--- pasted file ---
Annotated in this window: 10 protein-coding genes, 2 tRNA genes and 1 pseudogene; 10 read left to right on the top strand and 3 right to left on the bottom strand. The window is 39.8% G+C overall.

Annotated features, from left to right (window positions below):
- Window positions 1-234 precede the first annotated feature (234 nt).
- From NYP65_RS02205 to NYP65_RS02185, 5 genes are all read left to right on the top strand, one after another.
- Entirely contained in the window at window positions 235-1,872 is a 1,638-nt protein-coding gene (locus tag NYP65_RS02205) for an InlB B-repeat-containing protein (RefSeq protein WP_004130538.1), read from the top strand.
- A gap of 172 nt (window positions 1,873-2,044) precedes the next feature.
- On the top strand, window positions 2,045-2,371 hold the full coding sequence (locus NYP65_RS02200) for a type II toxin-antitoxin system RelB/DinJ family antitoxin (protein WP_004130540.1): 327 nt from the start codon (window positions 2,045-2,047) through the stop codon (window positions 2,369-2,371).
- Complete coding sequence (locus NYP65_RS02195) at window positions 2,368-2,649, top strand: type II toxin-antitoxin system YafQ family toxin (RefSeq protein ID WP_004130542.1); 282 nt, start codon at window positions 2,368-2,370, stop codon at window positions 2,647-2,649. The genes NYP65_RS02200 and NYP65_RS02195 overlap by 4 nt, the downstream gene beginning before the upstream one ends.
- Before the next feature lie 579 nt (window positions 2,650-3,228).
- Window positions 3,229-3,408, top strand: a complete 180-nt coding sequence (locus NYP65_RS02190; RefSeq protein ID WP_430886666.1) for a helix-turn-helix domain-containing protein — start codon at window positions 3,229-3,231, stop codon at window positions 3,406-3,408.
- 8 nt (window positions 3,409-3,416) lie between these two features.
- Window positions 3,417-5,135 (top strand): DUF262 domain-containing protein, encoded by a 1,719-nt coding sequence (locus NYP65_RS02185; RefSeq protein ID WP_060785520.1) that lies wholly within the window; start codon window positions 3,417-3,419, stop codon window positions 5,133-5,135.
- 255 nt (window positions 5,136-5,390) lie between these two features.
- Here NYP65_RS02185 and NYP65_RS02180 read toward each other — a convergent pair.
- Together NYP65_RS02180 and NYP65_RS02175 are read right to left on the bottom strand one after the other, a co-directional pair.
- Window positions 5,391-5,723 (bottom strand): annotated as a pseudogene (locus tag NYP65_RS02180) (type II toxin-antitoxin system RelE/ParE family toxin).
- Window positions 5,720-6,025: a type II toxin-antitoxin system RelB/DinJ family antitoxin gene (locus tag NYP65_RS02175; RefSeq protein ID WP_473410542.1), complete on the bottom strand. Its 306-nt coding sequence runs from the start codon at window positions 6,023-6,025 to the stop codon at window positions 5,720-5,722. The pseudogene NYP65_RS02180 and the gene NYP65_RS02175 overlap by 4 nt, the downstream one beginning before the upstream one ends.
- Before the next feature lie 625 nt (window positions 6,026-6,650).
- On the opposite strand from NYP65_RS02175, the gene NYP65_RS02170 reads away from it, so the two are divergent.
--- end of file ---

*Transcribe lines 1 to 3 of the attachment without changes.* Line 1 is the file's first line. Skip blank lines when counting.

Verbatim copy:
Annotated in this window: 10 protein-coding genes, 2 tRNA genes and 1 pseudogene; 10 read left to right on the top strand and 3 right to left on the bottom strand. The window is 39.8% G+C overall.

Annotated features, from left to right (window positions below):
- Window positions 1-234 precede the first annotated feature (234 nt).